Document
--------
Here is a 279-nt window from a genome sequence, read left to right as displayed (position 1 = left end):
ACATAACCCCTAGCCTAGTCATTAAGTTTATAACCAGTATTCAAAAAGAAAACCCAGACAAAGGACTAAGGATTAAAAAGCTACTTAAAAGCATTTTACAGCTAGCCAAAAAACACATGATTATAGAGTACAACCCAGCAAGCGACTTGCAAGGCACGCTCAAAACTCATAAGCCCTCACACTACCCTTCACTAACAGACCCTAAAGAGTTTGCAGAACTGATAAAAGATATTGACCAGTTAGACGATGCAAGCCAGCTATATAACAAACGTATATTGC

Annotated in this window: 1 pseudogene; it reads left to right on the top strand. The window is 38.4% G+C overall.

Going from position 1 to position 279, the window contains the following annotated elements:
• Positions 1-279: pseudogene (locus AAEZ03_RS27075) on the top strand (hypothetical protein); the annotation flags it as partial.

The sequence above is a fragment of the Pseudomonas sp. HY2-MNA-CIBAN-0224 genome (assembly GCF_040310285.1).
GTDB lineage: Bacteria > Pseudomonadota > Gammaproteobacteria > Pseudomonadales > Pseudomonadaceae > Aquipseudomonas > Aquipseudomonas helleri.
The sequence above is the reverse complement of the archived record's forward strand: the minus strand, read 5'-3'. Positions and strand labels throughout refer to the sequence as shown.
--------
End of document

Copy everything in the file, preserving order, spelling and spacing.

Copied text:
Here is a 279-nt window from a genome sequence, read left to right as displayed (position 1 = left end):
ACATAACCCCTAGCCTAGTCATTAAGTTTATAACCAGTATTCAAAAAGAAAACCCAGACAAAGGACTAAGGATTAAAAAGCTACTTAAAAGCATTTTACAGCTAGCCAAAAAACACATGATTATAGAGTACAACCCAGCAAGCGACTTGCAAGGCACGCTCAAAACTCATAAGCCCTCACACTACCCTTCACTAACAGACCCTAAAGAGTTTGCAGAACTGATAAAAGATATTGACCAGTTAGACGATGCAAGCCAGCTATATAACAAACGTATATTGC

Annotated in this window: 1 pseudogene; it reads left to right on the top strand. The window is 38.4% G+C overall.

Going from position 1 to position 279, the window contains the following annotated elements:
• Positions 1-279: pseudogene (locus AAEZ03_RS27075) on the top strand (hypothetical protein); the annotation flags it as partial.

The sequence above is a fragment of the Pseudomonas sp. HY2-MNA-CIBAN-0224 genome (assembly GCF_040310285.1).
GTDB lineage: Bacteria > Pseudomonadota > Gammaproteobacteria > Pseudomonadales > Pseudomonadaceae > Aquipseudomonas > Aquipseudomonas helleri.
The sequence above is the reverse complement of the archived record's forward strand: the minus strand, read 5'-3'. Positions and strand labels throughout refer to the sequence as shown.